Earlier this month, the Independent contacted Colorado Ethics Watch Director Luis Toro to ask him about some rather unusual campaign finance filings from Douglas Bruce and his Reform Team.
Toro not only thought the filings were fishy — he believed they were illegal. So he filed a complaint with the city. (We wrote all about it in "Doug Bruce: Groupthinking.")
Long story short, the city handled this complaint the same way it always handles all campaign finance complaints: The city forwarded it to the state. But guess what? The state threw the complaint right back to the city, saying the city, not the state, is responsible for prosecuting campaign finance cases.
That's a huge black eye for the city, which apparently has apparently been improperly ignoring complaints it should have been prosecuting, and instead forwarding those complaints to a court with no jurisdiction.
Read more about it on Thursday in the Indy.
This from Ethics Watch:
Judge Tells Colorado Springs to Enforce Own Election Laws
March 21, 2011
Administrative Law Judge Robert Spencer rejected the City of Colorado Springs' attempt to refer to the Secretary of State a request filed by Ethics Watch for an investigation into whether Douglas Bruce and the Reform Team political committee (PAC) are violating Colorado Springs campaign finance laws. Judge Spencer ordered that the matter be "returned to the City for investigation and prosecution by the City Attorney" as required by the Colorado Springs Municipal Code.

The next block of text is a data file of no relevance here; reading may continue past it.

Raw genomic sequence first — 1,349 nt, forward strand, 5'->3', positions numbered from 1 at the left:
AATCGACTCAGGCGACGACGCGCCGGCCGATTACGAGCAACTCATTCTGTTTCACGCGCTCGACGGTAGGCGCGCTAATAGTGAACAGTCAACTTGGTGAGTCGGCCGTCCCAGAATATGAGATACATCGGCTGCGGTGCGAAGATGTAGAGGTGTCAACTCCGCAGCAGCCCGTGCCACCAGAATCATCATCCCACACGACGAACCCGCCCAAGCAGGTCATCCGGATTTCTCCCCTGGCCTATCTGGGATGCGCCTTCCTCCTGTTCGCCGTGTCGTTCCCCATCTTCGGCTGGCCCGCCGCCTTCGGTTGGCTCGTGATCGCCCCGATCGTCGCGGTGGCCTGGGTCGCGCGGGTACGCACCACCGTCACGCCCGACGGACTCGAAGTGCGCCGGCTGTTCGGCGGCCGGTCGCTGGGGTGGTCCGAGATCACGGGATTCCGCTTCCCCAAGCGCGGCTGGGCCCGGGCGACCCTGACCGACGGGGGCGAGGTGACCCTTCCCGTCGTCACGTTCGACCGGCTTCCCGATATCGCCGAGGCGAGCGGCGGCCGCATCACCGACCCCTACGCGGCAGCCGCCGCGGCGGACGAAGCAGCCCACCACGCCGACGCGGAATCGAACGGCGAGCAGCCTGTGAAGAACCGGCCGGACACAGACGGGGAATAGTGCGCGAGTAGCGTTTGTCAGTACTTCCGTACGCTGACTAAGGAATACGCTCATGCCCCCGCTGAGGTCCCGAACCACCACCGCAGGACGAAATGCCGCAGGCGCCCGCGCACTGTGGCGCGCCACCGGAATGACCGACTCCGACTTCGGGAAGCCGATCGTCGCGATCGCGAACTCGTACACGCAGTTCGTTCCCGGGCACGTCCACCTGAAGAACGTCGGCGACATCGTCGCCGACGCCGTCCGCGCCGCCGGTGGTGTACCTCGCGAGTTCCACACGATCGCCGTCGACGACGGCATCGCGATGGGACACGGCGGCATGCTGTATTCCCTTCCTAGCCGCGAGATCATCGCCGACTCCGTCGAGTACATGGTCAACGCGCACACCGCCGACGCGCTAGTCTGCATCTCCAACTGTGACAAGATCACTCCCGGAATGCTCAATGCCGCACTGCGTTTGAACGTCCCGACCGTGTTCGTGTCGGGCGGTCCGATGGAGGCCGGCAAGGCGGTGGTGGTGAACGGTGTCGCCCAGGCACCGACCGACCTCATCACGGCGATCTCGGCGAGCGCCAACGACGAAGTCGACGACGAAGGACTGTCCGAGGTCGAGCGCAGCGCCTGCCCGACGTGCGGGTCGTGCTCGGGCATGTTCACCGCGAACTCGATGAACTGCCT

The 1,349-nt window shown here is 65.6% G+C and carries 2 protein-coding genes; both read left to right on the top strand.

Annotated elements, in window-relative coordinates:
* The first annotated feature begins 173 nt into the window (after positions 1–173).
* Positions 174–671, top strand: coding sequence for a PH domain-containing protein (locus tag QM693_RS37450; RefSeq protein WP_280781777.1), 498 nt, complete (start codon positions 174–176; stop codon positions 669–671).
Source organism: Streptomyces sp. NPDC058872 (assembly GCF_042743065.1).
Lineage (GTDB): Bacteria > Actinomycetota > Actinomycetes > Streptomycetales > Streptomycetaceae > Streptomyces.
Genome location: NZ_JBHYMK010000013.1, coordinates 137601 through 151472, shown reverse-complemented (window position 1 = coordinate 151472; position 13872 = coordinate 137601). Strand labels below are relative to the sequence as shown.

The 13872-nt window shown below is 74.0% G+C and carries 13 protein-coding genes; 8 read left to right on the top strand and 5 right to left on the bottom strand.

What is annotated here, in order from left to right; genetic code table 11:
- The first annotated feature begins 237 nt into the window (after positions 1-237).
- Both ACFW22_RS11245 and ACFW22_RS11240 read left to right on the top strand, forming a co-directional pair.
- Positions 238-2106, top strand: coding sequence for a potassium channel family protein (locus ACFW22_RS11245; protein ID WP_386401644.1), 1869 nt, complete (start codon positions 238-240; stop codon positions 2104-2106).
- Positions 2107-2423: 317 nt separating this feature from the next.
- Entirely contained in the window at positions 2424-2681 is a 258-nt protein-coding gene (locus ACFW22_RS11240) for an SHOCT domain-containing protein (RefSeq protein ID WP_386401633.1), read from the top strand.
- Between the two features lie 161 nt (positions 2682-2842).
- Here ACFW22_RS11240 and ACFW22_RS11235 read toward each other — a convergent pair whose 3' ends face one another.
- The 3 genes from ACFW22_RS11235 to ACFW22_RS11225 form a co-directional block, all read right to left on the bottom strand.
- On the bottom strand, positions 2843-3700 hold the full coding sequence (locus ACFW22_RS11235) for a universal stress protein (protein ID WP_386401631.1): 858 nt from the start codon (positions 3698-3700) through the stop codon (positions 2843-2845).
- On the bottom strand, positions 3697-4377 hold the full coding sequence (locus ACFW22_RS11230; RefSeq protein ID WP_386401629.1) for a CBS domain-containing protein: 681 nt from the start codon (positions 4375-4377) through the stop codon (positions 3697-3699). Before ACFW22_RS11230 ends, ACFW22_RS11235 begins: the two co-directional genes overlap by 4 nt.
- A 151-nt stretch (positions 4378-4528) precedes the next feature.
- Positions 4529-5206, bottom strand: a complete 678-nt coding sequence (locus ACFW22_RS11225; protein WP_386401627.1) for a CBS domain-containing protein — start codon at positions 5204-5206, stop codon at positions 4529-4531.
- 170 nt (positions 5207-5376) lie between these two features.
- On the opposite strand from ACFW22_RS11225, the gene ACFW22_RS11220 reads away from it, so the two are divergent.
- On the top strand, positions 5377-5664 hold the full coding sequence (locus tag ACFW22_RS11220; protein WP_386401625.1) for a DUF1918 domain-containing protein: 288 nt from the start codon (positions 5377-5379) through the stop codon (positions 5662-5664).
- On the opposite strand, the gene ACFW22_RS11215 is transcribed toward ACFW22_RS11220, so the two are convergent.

Ethics Watch asked Colorado Springs Mayor Lionel Rivera and Vice Mayor Larry Small to direct the City Attorney to investigate and, if warranted, prosecute Douglas Bruce and the Reform Team PAC for violating Colorado Springs' campaign finance ordinance that requires committees operated by candidates to be registered as candidate committees and prohibits candidates from controlling political committees, which are supposed to operate independently. Instead, the City referred the matter to the Secretary of State's office, which in turn forwarded the matter to an administrative law judge according to standard procedures. Judge Spencer ruled on the complaint without a request from the respondents or Ethics Watch, observing that a court can examine its own jurisdiction over the subject matter of a case at any time. Because Colorado law expressly exempts home rule cities such as Colorado Springs, which have their own campaign finance laws, from Secretary of State jurisdiction, Judge Spencer ruled that the matter must be handled by the City of Colorado Springs.
Judge Spencer's order may be read under Related Documents on the right-hand side of the page.